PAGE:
Think of Barack Obama as your Marriage Counselor in Chief. The former president is known to take great pride in the number of romances that sprang from his campaigns and administration. Now his communications director, Dan Pfeiffer, reveals three questions Obama says couples should ask themselves before they marry.
The three questions offer a hint to the secret of Barack and Michelle Obama’s successful 25-year marriage. Trying to figure out if you’ve found Mr. Right? Here’s what the president suggested to his aide.
In his new memoir, “Yes, We (Still) Can”, Pfeiffer recounts a conversation he had with his boss back in 2015. Obama was leaving office the next day, and the pair were talking about their plans for the future. Pfeiffer spoke about his relationship with the woman he would later marry.
“So are you guys moving together? This is the one, huh?” he quotes the President asking him. “Here’s the advice I give everyone about marriage: is she someone you find interesting?” The question initially puzzled Pfeiffer, but the aide trusted the President was making a point.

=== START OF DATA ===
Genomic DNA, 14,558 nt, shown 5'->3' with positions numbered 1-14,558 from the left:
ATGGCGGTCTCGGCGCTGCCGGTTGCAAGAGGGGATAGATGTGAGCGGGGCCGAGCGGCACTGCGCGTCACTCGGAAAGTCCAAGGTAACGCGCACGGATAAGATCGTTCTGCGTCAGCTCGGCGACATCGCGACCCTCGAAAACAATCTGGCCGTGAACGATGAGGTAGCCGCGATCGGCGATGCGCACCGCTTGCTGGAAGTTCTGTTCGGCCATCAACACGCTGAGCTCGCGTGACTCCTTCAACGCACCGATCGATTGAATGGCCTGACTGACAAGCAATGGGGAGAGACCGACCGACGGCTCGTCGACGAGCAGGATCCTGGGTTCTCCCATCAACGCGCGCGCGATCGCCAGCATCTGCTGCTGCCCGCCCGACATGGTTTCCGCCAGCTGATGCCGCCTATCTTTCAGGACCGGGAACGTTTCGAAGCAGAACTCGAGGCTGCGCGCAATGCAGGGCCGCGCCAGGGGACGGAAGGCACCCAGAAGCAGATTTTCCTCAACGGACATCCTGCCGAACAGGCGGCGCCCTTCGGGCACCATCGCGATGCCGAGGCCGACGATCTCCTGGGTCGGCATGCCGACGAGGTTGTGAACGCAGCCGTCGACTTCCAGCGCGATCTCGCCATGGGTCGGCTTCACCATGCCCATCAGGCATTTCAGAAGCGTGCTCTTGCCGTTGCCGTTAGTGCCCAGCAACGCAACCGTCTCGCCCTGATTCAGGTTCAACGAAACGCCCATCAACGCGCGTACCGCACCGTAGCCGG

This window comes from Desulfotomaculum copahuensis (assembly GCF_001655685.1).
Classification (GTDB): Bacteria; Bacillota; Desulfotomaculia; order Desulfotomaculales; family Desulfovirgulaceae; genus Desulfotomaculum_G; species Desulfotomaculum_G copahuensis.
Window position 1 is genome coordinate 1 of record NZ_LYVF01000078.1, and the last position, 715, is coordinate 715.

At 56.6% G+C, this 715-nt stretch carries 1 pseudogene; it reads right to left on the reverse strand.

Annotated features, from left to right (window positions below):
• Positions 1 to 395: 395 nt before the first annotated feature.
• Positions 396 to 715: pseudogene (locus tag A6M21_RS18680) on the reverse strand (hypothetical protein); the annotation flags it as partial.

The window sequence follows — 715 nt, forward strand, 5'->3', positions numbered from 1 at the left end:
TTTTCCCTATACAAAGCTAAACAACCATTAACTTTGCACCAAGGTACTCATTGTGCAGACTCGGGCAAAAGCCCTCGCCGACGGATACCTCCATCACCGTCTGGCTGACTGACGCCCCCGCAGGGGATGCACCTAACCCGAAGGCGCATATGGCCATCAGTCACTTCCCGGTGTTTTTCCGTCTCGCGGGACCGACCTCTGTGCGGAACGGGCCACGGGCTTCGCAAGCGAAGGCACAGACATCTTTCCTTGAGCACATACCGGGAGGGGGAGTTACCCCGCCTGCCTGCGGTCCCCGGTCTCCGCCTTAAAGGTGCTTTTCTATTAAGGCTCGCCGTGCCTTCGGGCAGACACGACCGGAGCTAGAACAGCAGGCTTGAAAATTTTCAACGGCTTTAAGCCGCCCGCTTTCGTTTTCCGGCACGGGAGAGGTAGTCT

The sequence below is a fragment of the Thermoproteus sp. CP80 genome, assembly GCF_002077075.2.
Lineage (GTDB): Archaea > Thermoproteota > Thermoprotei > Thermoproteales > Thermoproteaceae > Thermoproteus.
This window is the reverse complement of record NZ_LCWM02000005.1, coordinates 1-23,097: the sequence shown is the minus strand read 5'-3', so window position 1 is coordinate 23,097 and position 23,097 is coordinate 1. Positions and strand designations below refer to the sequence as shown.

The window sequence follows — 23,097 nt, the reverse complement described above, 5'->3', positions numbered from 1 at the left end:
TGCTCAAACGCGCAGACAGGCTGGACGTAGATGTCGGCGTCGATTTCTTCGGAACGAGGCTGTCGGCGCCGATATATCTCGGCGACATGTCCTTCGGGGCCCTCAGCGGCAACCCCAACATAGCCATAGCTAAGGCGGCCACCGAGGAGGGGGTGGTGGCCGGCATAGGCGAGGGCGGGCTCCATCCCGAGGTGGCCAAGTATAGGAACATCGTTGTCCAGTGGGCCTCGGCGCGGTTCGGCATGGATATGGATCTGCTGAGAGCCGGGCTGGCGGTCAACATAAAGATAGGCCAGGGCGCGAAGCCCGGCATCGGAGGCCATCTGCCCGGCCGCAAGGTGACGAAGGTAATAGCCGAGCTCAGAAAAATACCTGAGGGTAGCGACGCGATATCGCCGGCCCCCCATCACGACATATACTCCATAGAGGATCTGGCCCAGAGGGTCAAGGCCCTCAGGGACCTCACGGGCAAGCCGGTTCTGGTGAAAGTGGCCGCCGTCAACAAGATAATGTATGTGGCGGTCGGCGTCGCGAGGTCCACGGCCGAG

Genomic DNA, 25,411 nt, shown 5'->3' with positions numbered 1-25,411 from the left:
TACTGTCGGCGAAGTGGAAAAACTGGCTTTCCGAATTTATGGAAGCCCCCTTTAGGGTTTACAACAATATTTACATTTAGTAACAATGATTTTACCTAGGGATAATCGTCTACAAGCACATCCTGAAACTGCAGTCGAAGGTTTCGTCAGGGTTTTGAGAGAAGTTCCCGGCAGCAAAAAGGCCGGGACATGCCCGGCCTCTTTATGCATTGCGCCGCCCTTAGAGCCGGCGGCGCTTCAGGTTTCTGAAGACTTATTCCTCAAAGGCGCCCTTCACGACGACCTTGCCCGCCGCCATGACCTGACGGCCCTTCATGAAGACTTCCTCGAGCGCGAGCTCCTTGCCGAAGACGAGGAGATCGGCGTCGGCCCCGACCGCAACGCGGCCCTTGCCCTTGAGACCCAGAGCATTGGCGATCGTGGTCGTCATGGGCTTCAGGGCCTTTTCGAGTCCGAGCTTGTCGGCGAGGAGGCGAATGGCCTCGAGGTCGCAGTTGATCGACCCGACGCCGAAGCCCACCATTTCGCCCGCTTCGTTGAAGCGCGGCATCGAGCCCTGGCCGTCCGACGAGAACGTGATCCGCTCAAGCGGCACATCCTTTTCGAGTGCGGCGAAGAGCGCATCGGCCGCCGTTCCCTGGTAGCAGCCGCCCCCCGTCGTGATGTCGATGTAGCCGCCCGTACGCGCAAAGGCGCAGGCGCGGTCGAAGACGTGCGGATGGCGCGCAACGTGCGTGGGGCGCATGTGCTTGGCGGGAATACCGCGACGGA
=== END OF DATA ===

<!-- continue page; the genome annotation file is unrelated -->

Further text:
“You will spend more time with this person than anyone else for the rest of your life, and there is nothing more important than always wanting to hear what she has to say about things,” Obama explained.
The next two questions that followed were simple.
“Does she make you laugh? And I don’t know if you want kids, but if you do, do you think she will be a good mom?” Obama asked.
“Life is long. These are the things that really matter over the long term,” he told Pfeiffer.
The communications director thought before answering, and then told Obama that his partner was “incredibly interesting, funnier than I am and will be a phenomenal mom.”
“Sounds like she’s the one. Lucky you,” replied Obama.
The next year, Pfeiffer attended four different weddings of people who met while working for Barack Obama. One of them was his own.
This story is in an excerpt from the book recently shared on social media. Pfeiffer currently is touring the country to promote “Yes, We (Still) Can.” His new memoir details his time in the White House and offers prescriptions for the future of the Democratic Party during the age of President Donald Trump.